Higher compliance in every other day blood glucose testing
Blood glucose testing every other day in patients with controlled gestational diabetes mellitus (GDM) resulted in higher testing compliance than every day testing, a new study has shown.
In contrast, the two testing schedules produced no difference in birth weight, gestational age at delivery, need for medical treatment and other clinical parameters.
The investigators randomized 293 pregnant women with GDM to be tested for blood glucose either every day (n=149; mean maternal age 29.5±4.9 years) or every other day (n=144; mean maternal age 30.7±5.2 years) for the remainder of the pregnancy.
For the primary outcome, there was no significant difference between the two groups in terms of birthweight (mean difference, -41; 90 percent CI, -137 to 54; p=0.48). The upper bound of the CI was below the specified value of 165 g, indicating that every other day testing was noninferior to every day testing.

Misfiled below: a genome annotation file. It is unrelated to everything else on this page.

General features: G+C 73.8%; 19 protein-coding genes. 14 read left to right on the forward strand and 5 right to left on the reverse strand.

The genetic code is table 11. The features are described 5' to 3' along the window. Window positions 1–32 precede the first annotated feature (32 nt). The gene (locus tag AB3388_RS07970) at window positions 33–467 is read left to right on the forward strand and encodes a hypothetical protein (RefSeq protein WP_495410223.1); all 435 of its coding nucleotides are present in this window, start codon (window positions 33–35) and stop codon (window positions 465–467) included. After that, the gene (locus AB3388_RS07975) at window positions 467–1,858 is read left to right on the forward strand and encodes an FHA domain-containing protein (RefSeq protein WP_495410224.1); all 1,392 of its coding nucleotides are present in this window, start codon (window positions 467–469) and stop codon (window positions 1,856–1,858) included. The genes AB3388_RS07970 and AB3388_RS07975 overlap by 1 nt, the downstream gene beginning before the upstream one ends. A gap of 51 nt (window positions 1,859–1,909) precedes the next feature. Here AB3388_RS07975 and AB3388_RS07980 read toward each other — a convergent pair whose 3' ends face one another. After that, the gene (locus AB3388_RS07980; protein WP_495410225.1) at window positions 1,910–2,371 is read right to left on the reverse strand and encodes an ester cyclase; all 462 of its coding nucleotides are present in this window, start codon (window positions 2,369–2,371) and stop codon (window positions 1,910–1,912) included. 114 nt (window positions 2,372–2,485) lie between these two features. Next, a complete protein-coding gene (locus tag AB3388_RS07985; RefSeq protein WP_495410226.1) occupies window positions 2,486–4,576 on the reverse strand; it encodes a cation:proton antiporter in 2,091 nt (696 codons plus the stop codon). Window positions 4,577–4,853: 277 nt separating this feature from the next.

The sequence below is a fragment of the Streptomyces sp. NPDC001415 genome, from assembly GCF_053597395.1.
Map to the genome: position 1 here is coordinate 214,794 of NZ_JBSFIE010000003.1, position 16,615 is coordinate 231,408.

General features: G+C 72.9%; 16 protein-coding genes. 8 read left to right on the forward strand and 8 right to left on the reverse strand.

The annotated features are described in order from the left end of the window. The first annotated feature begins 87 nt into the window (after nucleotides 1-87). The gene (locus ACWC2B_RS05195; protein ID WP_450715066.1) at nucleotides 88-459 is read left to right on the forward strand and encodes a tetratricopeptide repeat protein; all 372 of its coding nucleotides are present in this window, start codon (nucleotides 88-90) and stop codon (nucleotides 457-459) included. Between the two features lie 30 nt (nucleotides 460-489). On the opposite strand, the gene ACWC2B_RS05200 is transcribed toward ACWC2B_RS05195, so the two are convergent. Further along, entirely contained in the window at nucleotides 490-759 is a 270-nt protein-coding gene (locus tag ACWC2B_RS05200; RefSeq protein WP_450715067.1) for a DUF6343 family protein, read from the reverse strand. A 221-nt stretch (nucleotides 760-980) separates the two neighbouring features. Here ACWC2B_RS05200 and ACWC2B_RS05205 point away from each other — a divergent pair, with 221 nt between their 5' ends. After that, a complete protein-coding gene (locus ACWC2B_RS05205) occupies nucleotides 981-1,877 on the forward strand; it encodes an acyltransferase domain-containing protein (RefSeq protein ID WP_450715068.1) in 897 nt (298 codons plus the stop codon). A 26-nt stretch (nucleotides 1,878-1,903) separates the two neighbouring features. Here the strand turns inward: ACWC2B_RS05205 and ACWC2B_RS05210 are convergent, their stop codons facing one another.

The compliance to average weekly (88.8 vs 91.8 percent; p<0.01) and entire pregnancy (90.0 vs 91.3 percent; p=0.01) blood glucose testing was significantly higher in patients who were tested every other day as opposed to those who were tested every day.
In contrast, none of the other postrandomization factors showed significant differences. In particular, the need for medical treatment (relative risk [RR], 1.47; 95 percent CI, 0.96 to 2.24) and antenatal steroid administration (RR, 5.10; s0.60 to 43.2) was similar between groups.
There were also no differences in obstetric complications such as pre-eclampsia (RR, 0.64; 0.35 to 1.15) and chorioamnionitis (RR, 0.21; 0.02 to 1.85).